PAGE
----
GSC pushes again for ABD status
By Lakshmana Rao
The tuition paid by doctoral students while they are working on their dissertations is not likely to be reduced in the near future, Faculty Chair J. Kim Vandiver told the Graduate Student Council at last Thursday's meeting.
Vandiver, who is a professor of ocean engineering, said that the Institute would consider lowering the tuition for doctoral students with All But Dissertation (ABD) status if it could afford to.
Currently, all graduate students have to pay full tuition even while they are writing their doctoral dissertations and not taking any courses or using any Institute facilities. The GSC has been asking that tuition be reduced for these students on ABD status.
MIT is one of four universities in the country which funds graduate students' tuition out of the Employee Benefit (EB) pool, which is normally used to pay faculty and staff members. To do this, the Institute charges federally-sponsored research projects an additional 40.5 cents for every dollar spent on salaries. In addition, all research funding sources must pay indirect costs of 57.5 cents on every dollar to cover the Institute's operational budget.
Vandiver said that the Office of Management and Budget (OMB) recently suggested that graduate student tuition be funded from a source other than the EB pool. If that happens, Vandiver said that professors who hire graduate students would have to pay their $20,000-a-year tuition instead. "If this happens, the cost of hiring a graduate student by a faculty member could go up from $30,000 to $50,000 per annum. The faculty will then be under pressure to reduce the number of graduate students hired by one third," he said.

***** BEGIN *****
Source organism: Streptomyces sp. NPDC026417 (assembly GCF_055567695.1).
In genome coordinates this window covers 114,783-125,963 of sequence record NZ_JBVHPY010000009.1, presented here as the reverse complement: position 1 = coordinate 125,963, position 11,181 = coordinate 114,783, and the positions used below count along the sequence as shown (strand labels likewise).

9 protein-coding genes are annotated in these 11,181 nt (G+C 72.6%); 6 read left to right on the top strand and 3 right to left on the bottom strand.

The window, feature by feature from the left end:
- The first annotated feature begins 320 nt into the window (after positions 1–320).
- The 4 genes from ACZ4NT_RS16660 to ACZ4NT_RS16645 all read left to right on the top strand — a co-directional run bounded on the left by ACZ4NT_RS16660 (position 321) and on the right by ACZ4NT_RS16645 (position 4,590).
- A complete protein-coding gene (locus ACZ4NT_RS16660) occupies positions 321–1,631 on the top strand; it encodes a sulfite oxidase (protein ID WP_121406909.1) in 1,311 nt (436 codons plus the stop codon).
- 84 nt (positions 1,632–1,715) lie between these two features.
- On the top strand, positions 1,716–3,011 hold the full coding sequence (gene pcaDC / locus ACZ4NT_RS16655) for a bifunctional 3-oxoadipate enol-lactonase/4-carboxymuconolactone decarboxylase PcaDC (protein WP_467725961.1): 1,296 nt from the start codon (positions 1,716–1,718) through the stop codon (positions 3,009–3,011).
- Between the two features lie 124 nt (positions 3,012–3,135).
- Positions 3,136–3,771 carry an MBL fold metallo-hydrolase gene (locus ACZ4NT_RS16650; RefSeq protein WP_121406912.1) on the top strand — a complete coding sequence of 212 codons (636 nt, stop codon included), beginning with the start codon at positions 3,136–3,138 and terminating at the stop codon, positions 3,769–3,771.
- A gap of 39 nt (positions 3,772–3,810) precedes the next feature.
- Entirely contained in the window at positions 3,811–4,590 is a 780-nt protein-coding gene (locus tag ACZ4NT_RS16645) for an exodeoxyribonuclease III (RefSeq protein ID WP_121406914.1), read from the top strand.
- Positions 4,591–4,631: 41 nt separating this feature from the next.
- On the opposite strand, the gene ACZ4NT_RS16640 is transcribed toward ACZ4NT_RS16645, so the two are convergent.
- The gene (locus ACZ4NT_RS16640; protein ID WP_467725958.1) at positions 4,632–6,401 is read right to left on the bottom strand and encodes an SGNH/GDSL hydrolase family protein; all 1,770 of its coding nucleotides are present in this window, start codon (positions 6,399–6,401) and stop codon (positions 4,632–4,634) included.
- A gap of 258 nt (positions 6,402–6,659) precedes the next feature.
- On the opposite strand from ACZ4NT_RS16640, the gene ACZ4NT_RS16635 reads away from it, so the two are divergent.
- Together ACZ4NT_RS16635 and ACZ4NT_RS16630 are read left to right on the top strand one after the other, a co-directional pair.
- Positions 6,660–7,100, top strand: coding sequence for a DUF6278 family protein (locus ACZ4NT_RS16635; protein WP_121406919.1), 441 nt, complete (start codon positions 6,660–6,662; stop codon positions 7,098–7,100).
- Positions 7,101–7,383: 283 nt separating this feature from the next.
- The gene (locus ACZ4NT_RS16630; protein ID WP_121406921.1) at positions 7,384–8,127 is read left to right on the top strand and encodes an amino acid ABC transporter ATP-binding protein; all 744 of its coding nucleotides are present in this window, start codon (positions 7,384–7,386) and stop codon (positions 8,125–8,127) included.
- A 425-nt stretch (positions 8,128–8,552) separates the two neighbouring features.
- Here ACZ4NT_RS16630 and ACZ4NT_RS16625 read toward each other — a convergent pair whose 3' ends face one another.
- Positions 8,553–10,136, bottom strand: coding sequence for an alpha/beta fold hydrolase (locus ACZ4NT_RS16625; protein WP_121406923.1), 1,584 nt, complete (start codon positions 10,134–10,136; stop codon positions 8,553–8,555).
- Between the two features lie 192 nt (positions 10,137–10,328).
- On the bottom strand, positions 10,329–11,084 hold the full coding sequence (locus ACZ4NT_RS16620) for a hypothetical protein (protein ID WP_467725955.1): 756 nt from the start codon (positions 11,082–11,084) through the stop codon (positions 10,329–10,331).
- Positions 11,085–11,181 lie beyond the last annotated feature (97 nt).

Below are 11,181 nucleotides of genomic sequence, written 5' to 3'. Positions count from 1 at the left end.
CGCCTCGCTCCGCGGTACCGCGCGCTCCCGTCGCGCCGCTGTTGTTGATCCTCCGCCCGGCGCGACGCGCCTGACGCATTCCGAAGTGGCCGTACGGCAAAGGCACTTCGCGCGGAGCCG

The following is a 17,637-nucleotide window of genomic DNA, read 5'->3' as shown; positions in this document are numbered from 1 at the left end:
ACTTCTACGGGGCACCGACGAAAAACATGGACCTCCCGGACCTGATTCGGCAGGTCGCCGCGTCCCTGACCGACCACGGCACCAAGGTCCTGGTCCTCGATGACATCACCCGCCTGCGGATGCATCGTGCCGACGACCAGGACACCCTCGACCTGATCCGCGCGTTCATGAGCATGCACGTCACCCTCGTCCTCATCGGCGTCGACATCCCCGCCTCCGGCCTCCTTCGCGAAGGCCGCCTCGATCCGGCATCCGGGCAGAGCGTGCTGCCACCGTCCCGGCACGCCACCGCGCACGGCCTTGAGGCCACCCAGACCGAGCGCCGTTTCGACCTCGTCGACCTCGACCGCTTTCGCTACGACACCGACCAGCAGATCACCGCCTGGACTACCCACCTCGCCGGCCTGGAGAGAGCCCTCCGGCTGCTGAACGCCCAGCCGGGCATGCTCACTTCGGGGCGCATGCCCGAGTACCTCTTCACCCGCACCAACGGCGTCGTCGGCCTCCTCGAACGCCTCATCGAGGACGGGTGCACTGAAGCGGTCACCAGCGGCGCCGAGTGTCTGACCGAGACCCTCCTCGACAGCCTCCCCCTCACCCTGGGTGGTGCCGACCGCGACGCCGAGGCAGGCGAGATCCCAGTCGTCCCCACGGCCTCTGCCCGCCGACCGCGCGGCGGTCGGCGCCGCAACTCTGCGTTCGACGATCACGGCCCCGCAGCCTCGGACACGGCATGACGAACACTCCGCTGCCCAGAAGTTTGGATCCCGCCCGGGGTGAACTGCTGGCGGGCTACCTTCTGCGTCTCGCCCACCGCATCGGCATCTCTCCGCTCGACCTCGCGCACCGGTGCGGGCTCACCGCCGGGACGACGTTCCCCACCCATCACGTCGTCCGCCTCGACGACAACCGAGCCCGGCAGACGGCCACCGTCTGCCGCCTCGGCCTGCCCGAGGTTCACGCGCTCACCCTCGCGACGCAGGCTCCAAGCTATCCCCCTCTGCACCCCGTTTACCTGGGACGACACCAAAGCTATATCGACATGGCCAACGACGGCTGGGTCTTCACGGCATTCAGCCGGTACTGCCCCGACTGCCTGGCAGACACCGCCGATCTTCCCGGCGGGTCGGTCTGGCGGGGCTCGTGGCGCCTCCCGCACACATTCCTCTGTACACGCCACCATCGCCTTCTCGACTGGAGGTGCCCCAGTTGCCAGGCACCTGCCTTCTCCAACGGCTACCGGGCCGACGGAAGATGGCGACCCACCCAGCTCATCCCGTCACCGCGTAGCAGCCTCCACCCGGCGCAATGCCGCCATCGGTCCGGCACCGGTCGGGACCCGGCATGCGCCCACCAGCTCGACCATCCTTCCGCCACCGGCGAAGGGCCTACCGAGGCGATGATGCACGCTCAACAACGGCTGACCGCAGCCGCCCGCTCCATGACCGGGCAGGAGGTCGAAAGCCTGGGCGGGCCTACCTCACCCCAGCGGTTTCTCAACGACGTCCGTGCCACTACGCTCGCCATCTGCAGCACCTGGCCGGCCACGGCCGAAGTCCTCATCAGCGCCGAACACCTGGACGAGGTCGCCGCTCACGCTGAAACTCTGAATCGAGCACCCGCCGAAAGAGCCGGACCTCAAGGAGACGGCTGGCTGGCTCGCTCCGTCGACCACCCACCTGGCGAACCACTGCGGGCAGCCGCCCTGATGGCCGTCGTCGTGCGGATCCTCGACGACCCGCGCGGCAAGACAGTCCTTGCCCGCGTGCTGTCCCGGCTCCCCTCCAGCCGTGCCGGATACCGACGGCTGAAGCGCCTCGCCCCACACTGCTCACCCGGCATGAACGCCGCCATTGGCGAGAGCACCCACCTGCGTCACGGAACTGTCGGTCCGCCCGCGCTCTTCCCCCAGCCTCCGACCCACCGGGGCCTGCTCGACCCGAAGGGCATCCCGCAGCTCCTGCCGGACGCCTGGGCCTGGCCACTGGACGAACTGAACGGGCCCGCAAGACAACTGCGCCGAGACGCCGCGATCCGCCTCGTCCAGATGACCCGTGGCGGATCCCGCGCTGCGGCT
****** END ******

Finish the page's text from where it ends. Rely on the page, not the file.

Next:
Vandiver was relieved that "currently, the burner is off the tuition part of the total employee benefits charged on salaries," but he was concerned that the OMB might raise the issue next year.
"Being a private institution, we have to raise every dollar that we spend. Budget cuts of the type considered by OMB will seriously affect the decisions that we make regarding ABD status of doctoral students," Vandiver said.
ASA operations discussed
Regarding the appointment of students to faculty committees, Vandiver said that he has asked committee chairpersons to chose their graduate student representatives from the list of candidates submitted by the GSC. The chairpersons were asked to seek fresh nominations from the GSC if the candidates on the original list were not found suitable for their committee.
The GSC wants more input in the nominations process because it feels that graduate students were denied committee appointments because of their political views. "Personally, I would not disqualify a student member if he had a political philosophy that is different from that held by the Institute," Vandiver said.
The council also discussed a resolution demanding that the GSC have greater control over the operations of the Association of Student Activities. GSC President Furio Ciacci G told the council that on two separate occasions, the ASA was not responsive to points he raised at ASA meetings, and that the ASA had ceased to be a representative of the student body.
The council could not vote on the resolution because too few students have been elected to the council this year to meet the quorum necessary for voting. According to the recently-amended GSC constitution, all members have to be re-elected to the council by October 15 each year.
The GSC also had a brain-storming session to identify the issues that are of primary concern to graduate students this year. The ABD status of doctoral students, housing of graduate students and the implementation of the Institute's sexual harassment policy were among the few issues that were mentioned in the session.